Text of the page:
Poppy seed can survive for decades in the soil awaiting the right trigger to germinate and grow. Getting sown poppy to grow on cue is not always entirely straightforward and predictable. A variety of environmental triggers are probably important. Exposure to light, a cold spell, fluctuating soil temperatures and nutrient availability all could play a part.
In practice best results are obtained from sowing in autumn or early spring when natural environmental triggers can release the seed from its dormancy. Seed will germinate in flushes both in autumn and spring. Stronger plants with more flowers are usually produced from an autumn sowing.
Poppy has tiny seeds; approximately 10,000 seeds in every gram! Even allowing for erratic germination, in the right conditions only a very light seeding rate is needed to give a show: 0.1 - 0.5g/m2. Note however that if ground conditions are not suitable increasing sowing rate is not likely to result in any greater success.
Poppies do not usually grow alone
Poppies will normally grow in competition with other weeds and crop plants. In farm fields poppy is a weed most often associated with winter sown crops of wheat or oilseed rape. Occasionally, where a crop has been weakened or failed (as in the very cold 2013 spring which decimated rape crops) poppy will become the dominant and most conspicuous plant. More often it is one of a range of weeds scattered through the crop.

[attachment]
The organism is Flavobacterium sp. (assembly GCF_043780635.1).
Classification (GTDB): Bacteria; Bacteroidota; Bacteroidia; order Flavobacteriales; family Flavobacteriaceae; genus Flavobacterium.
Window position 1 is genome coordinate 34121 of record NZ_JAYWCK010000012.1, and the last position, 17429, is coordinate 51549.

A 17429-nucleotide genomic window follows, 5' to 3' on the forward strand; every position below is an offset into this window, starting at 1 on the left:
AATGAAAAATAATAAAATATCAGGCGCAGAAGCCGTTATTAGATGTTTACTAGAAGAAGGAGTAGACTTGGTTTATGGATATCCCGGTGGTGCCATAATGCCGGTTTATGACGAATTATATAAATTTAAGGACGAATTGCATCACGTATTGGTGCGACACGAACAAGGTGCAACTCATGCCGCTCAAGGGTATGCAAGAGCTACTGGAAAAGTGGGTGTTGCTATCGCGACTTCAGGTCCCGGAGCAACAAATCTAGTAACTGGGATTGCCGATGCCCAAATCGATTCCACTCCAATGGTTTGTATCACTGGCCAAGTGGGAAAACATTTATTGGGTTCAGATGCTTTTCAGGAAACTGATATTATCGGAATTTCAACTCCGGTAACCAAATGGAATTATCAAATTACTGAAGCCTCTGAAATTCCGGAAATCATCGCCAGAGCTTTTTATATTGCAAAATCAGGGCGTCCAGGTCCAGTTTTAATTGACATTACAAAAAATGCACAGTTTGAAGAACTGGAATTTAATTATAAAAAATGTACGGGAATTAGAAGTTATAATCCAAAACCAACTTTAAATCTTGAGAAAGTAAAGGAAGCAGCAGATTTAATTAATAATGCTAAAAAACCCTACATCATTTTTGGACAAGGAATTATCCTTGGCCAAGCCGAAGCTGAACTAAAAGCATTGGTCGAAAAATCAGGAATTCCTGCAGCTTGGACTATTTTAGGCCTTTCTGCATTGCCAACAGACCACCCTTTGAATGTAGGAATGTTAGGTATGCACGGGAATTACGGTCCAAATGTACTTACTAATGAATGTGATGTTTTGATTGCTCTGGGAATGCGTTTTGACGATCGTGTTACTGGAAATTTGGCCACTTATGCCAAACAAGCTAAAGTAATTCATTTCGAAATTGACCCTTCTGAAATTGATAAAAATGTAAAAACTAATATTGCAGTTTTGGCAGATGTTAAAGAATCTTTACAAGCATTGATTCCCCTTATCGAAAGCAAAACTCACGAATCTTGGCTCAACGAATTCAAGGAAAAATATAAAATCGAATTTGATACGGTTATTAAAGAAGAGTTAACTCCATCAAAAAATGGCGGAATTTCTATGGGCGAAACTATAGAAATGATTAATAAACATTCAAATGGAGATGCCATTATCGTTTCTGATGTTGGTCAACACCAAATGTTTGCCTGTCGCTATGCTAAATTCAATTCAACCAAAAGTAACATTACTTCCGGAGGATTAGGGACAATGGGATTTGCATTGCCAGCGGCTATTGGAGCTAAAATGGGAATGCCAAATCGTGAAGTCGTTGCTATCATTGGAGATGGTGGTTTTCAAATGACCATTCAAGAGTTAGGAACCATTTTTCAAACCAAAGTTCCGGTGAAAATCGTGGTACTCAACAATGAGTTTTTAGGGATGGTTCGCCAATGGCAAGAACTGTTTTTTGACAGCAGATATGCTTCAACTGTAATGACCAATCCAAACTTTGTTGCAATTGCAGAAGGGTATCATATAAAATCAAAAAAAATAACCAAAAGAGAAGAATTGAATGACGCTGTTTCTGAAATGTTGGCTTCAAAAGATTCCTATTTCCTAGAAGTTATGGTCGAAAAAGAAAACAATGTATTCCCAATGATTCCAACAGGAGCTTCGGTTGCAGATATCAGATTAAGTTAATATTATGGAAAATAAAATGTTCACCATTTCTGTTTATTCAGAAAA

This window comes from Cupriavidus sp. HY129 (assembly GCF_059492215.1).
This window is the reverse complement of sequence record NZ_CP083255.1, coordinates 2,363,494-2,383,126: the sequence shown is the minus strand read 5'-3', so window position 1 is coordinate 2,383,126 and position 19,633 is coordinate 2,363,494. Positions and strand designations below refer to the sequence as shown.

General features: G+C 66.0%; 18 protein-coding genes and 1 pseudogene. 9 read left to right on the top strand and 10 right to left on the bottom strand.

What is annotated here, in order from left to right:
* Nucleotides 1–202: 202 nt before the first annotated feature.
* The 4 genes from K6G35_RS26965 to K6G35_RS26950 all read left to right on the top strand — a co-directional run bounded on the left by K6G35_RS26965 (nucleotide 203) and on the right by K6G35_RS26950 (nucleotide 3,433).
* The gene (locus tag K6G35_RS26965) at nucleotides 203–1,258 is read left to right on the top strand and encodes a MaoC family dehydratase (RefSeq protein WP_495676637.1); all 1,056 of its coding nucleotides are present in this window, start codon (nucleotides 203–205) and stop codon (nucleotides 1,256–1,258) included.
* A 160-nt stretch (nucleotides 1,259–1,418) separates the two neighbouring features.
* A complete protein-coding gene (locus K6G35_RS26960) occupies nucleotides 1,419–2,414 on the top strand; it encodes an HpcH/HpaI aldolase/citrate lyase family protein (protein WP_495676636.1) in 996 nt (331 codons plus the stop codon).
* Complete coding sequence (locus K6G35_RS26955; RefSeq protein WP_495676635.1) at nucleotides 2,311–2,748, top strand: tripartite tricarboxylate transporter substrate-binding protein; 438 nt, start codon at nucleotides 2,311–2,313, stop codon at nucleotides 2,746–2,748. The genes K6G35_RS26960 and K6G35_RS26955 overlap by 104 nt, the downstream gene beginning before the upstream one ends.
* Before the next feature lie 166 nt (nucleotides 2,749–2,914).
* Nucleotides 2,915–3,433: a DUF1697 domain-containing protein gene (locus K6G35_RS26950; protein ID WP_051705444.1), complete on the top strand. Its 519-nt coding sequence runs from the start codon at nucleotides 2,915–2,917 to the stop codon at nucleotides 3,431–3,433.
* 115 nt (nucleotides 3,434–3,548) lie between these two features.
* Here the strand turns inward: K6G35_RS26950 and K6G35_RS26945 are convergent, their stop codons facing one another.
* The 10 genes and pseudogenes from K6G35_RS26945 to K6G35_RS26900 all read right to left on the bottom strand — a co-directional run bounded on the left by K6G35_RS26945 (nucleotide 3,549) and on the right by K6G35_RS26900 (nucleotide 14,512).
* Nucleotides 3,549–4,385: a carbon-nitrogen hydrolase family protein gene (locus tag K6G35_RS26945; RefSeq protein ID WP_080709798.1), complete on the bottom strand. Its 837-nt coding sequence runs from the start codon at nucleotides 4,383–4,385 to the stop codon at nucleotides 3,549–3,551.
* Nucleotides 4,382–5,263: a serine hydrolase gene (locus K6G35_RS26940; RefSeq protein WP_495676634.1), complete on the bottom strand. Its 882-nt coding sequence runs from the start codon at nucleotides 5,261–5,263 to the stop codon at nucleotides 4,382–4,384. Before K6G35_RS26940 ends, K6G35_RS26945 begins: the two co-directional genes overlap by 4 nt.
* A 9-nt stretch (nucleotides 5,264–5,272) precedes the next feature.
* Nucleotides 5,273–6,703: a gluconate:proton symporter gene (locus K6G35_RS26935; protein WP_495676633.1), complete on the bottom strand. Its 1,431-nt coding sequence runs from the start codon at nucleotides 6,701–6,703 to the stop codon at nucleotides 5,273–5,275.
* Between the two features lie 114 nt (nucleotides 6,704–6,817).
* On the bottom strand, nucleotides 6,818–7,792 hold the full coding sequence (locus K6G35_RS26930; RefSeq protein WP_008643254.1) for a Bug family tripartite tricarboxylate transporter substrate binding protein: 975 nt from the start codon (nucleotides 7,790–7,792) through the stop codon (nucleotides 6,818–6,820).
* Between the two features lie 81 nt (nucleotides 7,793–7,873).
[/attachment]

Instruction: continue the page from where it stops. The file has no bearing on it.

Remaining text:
In a garden or landscape context poppy sown alone will also have to compete with the usual range of garden weeds. Unless you start with particularly clean soil of the right type and drainage it may be difficult to predict how well poppy will do against weed competition.
In many situations the safest approach is to sow poppy as part of a cornfield annual mix. The chance of getting a mixed display is greater than relying on just one species to deliver; the risk of complete failure or dominance of unwanted weeds is reduced.
The flowering of a successful take of poppy can be quite dramatic, but sadly does not usually last long; a few weeks at most. Sowing with other plant species helps to extend the flowering season a bit. Our native wild plants are adapted to UK climate and conditions which means that they will synchronise their flowering and run to seed in midsummer when the weather is best. In the case of cornfield annuals they are adapted to run to seed before the start of the corn harvest: Lammas day, 1st August.
Shirley Poppies: A garden selection from wild poppies by the Reverend William Wilks, who was the vicar of the parish of Shirley in England in the 1880s. Shirley poppies typically have a pale centre, but selections range from pure scarlet to pure white. Shirley poppies, like many domesticated plants, have lost their seed dormancy making them easier to germinate.
Opium poppy: is a completely different species Papaver somniferum. It sometimes pops up in the wild as a relic of past cultivation or garden use. Sometimes spontaneously amongst deliberate sowings of poppies and annuals as in the example below.
Posted on 11 November 2013,